Viewing angles are nice and outdoor visibility is decent with the brightness set to maximum. Since the display is just 4-inches across, it is not as enjoyable to view multimedia on it. That complaint is one most Android folks will have though as people on iOS have been using tiny display since forever so this should not be an annoyance.
Over the years Android has grown to take over the majority of the world smartphone market and one of the main reasons was due to the fact that companies could offer these devices at entry level prices, albeit with some sacrifices in performance and specifications. As Android has aged, it has become faster, smoother and lighter thus allowing it to run effortlessly on almost every device. Gone are the days when non-flagship phones would lag and seize up, now is the era of the powerful entry level smartphone.
The EF2 comes with Android 4.4.2 KitKat with Walton’s Live Launcher running the show. The core of the software resembles stock Android but fundamental parts such as the home screen hosts Live Launcher. The launcher at first sight reminds us of the extremely popular Go Launcher but as you begin to use it the differences begin to emerge. The launcher is very light on RAM, contrary to my expectations and zips through with relative ease. There are no noticeable stutters when you scroll through the app drawer or home screens and the transition animations are nice and fluid, all of which are expected from KitKat.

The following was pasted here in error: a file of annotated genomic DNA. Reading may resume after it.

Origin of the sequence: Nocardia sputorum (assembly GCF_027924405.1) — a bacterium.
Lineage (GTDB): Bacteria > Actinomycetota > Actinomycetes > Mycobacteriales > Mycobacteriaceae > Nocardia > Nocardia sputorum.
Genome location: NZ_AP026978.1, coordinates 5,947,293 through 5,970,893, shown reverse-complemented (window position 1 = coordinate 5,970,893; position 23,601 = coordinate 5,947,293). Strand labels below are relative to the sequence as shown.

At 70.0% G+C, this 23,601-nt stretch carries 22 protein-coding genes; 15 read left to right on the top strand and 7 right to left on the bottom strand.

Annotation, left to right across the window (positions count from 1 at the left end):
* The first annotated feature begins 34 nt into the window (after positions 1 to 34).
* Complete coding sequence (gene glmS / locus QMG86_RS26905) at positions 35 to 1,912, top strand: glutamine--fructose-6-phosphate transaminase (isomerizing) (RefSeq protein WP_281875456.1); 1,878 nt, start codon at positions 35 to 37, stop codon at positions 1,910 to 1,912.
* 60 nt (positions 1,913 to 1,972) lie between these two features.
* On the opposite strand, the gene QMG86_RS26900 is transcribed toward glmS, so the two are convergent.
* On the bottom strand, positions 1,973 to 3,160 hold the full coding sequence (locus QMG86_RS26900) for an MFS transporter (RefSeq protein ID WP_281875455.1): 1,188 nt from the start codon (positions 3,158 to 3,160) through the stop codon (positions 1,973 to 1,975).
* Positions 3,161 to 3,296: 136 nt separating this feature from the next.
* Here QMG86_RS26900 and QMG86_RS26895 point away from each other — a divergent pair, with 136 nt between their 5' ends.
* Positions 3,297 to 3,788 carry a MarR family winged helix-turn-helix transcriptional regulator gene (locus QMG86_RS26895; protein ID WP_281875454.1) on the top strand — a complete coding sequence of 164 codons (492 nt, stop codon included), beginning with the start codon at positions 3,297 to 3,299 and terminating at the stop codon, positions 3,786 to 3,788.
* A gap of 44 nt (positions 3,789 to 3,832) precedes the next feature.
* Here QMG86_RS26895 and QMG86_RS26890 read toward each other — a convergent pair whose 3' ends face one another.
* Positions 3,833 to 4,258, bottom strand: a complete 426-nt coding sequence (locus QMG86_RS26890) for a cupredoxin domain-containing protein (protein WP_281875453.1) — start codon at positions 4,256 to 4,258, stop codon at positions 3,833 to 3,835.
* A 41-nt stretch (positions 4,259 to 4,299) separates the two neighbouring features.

Since Live Launcher is running on top, the user gets the option to customise things like transition animations and themes which you can not do natively on stock Android. There is also a theme store app that comes preloaded which offers a wide range of themes for different tastes. Of course, if you do not like the available themes, you can alway download another launcher from the Google Play Store. We chose to try out Nova Launcher and it worked like a charm so if customising is your thing, this phone will have no problem.
As we mentioned before, aside from the home screen launcher, most of the software is stock Android and here the Primo EF2 takes advantage of a number of KitKat’s offerings. Functions like the notifications and setting are left unaltered and so is the lock screen so if you appreciate how stock Android deals with those then you will feel right at home. The OK Google hotword detection is available from any screen as well as from sleep when the phone is charging so you can execute many actions hands free. On top of that, Live Launcher comes with some gesture functionality. A swipe down on the homescreen (except from the notifications bar) pulls down a quick toggles menu that you can also use to adjust brightness on the fly. The pull down also has one tap RAM cleaner. Swiping up brings up a menu from where you can change wallpapers, themes and modify the different transition effects and theme preferences.